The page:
Welcome to the latest FS Fives – FutureScot’s lunchtime round-up of Scottish digital news.
First up, Openreach, the broadband division of BT, has been ordered to become a separate company within the telecoms giant in a bid to boost investment and improve poor service to customers.
Communications regulator Ofcom has ordered a legal separation of the entity rather than a full breakup of the company in order to give Openreach more independence, with its own board, an independent chairman and its own brand.
The regulator stopped short of ordering BT to sell Openreach owing to the long, drawn out process a sale would entail. Rivals including Sky and Talk Talk have both cast doubts over the proposed new arrangements, arguing for a full sale over fears BT will still have control over Openreach coffers.
However, Ofcom has laid the groundwork for further competition with other broadband providers (BT still owns most of the cabling ducts and poles), and on Sunday (31 July), new rules come into force that will give telecoms firms further rights to access physical infrastructure.
Sharon White, Ofcom Chief Executive, said: “We’re pressing ahead with the biggest shake-up of telecoms in a decade, to make sure the market is delivering the best possible services for people and business across the UK.”
Data science bursary
Specialist tech recruitment firm MBN Solutions is offering a £7,000 place on a new course being run by The Data Lab in Edinburgh.
Places on the much-anticipated three-week course, which takes place in September, is aimed at upskilling those with raw analytical grounding into bona fide data scientists. The boot camp will be delivered by Dr Michael Li, who runs the Data Incubator in New York, and is part of a national drive to plug a tech skills gap and to maximise the business opportunities that harnessing the potential of data science can bring.
Michael Young, CEO of MBN Solutions, said: “With the average cost of recruiting a data scientist £15,000, the Boot Camp presents an incredible opportunity to upskill current staff and invest in your company’s data science offering.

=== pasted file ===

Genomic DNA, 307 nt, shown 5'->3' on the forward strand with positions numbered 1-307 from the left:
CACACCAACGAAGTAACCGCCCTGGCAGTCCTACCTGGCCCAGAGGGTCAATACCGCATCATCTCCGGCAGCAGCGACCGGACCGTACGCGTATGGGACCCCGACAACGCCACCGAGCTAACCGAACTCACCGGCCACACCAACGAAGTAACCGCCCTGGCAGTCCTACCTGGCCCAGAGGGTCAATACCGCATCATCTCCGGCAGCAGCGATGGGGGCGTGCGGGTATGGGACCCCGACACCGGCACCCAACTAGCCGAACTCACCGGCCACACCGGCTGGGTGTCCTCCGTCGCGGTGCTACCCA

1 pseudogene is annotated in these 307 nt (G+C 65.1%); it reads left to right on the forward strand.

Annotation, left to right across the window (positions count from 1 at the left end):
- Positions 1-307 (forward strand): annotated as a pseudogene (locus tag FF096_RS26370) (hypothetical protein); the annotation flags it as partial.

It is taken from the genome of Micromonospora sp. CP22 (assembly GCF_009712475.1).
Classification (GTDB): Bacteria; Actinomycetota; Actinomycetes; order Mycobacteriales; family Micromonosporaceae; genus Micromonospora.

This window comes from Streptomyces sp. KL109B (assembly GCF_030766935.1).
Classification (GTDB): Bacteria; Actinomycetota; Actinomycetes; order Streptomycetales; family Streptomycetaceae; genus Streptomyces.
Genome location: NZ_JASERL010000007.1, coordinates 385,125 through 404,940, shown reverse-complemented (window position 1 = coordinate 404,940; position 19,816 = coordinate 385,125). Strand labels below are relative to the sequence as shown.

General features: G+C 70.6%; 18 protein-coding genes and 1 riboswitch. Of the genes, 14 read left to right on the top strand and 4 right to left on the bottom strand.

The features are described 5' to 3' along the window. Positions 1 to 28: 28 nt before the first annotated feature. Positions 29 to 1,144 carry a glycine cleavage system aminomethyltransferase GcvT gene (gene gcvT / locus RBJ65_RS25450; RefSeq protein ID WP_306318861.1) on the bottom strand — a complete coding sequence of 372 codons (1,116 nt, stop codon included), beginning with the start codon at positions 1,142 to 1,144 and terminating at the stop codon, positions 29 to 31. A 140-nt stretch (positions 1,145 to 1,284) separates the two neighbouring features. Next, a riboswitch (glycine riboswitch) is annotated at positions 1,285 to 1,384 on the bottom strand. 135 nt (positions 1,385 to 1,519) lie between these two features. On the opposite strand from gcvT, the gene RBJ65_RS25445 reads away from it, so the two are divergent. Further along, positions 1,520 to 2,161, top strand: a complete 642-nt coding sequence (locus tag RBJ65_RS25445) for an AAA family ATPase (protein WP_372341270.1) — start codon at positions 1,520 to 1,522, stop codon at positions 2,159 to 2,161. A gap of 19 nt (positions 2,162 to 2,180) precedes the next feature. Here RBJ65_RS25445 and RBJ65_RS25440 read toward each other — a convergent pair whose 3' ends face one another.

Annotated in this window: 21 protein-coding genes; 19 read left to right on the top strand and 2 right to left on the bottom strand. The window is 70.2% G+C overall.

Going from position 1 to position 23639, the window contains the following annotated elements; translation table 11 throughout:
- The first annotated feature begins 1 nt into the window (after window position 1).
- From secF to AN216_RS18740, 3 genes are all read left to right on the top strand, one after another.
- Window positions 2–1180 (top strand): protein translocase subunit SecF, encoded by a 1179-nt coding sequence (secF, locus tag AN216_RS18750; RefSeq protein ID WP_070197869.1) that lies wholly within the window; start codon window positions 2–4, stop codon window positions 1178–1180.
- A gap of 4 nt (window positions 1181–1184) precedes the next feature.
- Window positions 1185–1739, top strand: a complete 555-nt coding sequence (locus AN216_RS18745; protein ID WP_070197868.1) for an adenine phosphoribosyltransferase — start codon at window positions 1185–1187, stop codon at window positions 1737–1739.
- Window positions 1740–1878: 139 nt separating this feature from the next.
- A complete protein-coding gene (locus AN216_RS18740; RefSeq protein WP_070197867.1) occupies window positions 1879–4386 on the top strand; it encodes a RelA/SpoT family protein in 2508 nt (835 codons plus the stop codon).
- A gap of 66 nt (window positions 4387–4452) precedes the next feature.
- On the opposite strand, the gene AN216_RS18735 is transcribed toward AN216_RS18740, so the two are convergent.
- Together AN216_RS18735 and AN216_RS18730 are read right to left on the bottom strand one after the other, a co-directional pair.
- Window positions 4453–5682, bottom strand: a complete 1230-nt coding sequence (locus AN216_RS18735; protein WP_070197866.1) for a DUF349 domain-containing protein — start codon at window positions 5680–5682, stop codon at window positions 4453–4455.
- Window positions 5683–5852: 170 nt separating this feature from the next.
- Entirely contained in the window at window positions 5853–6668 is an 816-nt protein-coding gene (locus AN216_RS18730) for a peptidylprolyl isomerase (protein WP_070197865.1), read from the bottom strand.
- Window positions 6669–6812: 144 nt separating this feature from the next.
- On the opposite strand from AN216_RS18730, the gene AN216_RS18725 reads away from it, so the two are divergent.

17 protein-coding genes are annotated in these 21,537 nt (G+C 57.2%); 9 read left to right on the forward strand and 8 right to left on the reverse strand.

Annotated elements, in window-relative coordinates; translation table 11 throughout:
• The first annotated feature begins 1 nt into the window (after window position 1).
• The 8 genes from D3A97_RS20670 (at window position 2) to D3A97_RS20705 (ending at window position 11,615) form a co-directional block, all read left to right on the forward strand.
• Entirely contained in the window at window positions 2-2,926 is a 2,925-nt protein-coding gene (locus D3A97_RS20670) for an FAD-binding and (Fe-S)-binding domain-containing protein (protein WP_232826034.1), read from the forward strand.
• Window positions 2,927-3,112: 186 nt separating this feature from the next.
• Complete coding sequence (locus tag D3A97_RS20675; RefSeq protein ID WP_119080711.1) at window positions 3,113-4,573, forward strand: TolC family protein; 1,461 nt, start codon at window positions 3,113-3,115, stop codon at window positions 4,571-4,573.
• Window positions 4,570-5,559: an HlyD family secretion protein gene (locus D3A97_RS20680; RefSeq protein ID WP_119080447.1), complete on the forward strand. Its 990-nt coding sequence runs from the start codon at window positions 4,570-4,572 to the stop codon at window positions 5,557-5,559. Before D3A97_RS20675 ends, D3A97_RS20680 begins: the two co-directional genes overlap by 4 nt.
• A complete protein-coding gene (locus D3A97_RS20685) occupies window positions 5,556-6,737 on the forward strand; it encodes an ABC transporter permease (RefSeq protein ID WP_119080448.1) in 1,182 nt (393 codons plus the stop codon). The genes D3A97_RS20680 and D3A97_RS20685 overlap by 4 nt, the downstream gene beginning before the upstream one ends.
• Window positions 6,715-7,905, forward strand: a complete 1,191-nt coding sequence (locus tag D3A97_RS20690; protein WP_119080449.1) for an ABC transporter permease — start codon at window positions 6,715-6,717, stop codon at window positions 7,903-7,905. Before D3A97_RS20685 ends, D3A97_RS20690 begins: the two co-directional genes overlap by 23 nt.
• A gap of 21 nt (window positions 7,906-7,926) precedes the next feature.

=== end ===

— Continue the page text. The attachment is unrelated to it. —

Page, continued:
“The Data Incubator is recognised as the go-to experts in the data training sector globally and, by sponsoring a place for a budding data scientist, we are helping to enhance Scotland’s pipeline of data science talent.”
The Scottish Council for Voluntary Organisations (SCVO) is running a series of meet ups to encourage citizens to be more digitally active.
During August and September the One Digital programme will be delivering a series of short, engaging sessions taking a closer look at many of the digital tools, platforms and learning approaches to help champions feel even more inspired to fulfil their digital ambitions.
Since February 2016 the One Digital team has been on tour, bringing digital participation to third sector organisations, staff and volunteers.
With the help of 32 local anchor organisations across Scotland it has delivered sessions from Dumfries to Inverness, and on to Stornoway, Kirkwall and Lerwick.
Some useful stats…and careers options
It seems like we’re always getting bombarded by stats, many of them not that useful. So it’s refreshing when some genuinely interesting insights are pulled together in a clear and concise manner. These figures, put together by myworldofwork.co.uk, give a very good overview of the tech industry in Scotland, and act as a useful guide to anyone considering a career in the sector. With 80,000 people already working in the tech sector, and an average salary of £35,000, the industry is also forecast to grow a further 15% by 2020; the site indicates that job growth areas include software development, software engineering and web development. Employers are also recruiting in other areas such as information and cyber security and data analytics, says the website.
On a less positive note a recent survey undertaken by the CBI in association with Pearson has indicated that Scottish firms are will struggle to recruit people for highly skilled roles.
In a survey of 186 businesses in Scotland, 86% said they were not confident about future recruitment.
A majority of companies (70%) said they believed they would need more people with leadership and management talent.
Many businesses reported dissatisfaction with educational standards of school or college leavers – with 26% concerned by literacy and 25% unhappy with the basic numeracy displayed.
The CBI said one key concern was the planned Apprenticeship Levy, which will be charged to UK employers to fund new apprenticeships.
What’s that, you say? My personal mobile phone data is being sold by criminals on the dark web?